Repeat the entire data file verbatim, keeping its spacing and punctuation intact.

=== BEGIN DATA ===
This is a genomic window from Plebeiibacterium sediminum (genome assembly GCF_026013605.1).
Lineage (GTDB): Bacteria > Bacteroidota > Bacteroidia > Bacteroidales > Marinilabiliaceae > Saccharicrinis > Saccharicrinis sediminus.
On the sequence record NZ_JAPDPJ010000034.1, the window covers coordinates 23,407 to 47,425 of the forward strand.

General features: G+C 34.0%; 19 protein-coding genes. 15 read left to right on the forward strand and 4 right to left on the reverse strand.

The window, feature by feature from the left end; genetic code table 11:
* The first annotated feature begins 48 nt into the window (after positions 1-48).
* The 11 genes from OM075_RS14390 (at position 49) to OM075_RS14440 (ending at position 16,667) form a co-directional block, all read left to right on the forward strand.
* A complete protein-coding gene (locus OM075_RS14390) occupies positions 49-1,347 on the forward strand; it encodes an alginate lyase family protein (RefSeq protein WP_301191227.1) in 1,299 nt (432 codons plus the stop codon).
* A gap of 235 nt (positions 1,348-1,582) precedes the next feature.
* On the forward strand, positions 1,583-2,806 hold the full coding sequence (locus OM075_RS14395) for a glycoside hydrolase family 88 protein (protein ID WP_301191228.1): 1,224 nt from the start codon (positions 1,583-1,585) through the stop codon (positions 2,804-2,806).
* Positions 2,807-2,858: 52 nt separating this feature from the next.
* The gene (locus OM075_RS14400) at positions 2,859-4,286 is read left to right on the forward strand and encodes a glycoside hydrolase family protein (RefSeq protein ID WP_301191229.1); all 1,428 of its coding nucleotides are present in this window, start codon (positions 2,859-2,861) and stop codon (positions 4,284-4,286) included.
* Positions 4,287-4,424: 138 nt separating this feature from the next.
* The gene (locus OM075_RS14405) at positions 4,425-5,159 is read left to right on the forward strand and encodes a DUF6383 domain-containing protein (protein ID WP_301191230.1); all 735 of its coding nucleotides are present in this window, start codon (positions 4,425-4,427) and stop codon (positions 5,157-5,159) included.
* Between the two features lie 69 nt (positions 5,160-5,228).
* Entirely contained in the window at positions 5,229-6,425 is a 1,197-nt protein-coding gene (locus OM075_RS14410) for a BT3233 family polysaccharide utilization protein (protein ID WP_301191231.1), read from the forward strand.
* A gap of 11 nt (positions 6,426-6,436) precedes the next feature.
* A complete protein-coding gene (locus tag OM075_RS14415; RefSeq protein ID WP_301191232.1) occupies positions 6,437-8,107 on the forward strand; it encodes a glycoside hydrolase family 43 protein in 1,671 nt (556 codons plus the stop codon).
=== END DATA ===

This is a genomic window from Plebeiibacterium sediminum (genome assembly GCF_026013605.1).
Lineage (GTDB): Bacteria > Bacteroidota > Bacteroidia > Bacteroidales > Marinilabiliaceae > Saccharicrinis > Saccharicrinis sediminus.
On the sequence record NZ_JAPDPJ010000034.1, the window covers coordinates 23,407 to 47,425 of the forward strand.

General features: G+C 34.0%; 19 protein-coding genes. 15 read left to right on the forward strand and 4 right to left on the reverse strand.

The window, feature by feature from the left end; genetic code table 11:
* The first annotated feature begins 48 nt into the window (after positions 1-48).
* The 11 genes from OM075_RS14390 (at position 49) to OM075_RS14440 (ending at position 16,667) form a co-directional block, all read left to right on the forward strand.
* A complete protein-coding gene (locus OM075_RS14390) occupies positions 49-1,347 on the forward strand; it encodes an alginate lyase family protein (RefSeq protein WP_301191227.1) in 1,299 nt (432 codons plus the stop codon).
* A gap of 235 nt (positions 1,348-1,582) precedes the next feature.
* On the forward strand, positions 1,583-2,806 hold the full coding sequence (locus OM075_RS14395) for a glycoside hydrolase family 88 protein (protein ID WP_301191228.1): 1,224 nt from the start codon (positions 1,583-1,585) through the stop codon (positions 2,804-2,806).
* Positions 2,807-2,858: 52 nt separating this feature from the next.
* The gene (locus OM075_RS14400) at positions 2,859-4,286 is read left to right on the forward strand and encodes a glycoside hydrolase family protein (RefSeq protein ID WP_301191229.1); all 1,428 of its coding nucleotides are present in this window, start codon (positions 2,859-2,861) and stop codon (positions 4,284-4,286) included.
* Positions 4,287-4,424: 138 nt separating this feature from the next.
* The gene (locus OM075_RS14405) at positions 4,425-5,159 is read left to right on the forward strand and encodes a DUF6383 domain-containing protein (protein ID WP_301191230.1); all 735 of its coding nucleotides are present in this window, start codon (positions 4,425-4,427) and stop codon (positions 5,157-5,159) included.
* Between the two features lie 69 nt (positions 5,160-5,228).
* Entirely contained in the window at positions 5,229-6,425 is a 1,197-nt protein-coding gene (locus OM075_RS14410) for a BT3233 family polysaccharide utilization protein (protein ID WP_301191231.1), read from the forward strand.
* A gap of 11 nt (positions 6,426-6,436) precedes the next feature.
* A complete protein-coding gene (locus tag OM075_RS14415; RefSeq protein ID WP_301191232.1) occupies positions 6,437-8,107 on the forward strand; it encodes a glycoside hydrolase family 43 protein in 1,671 nt (556 codons plus the stop codon).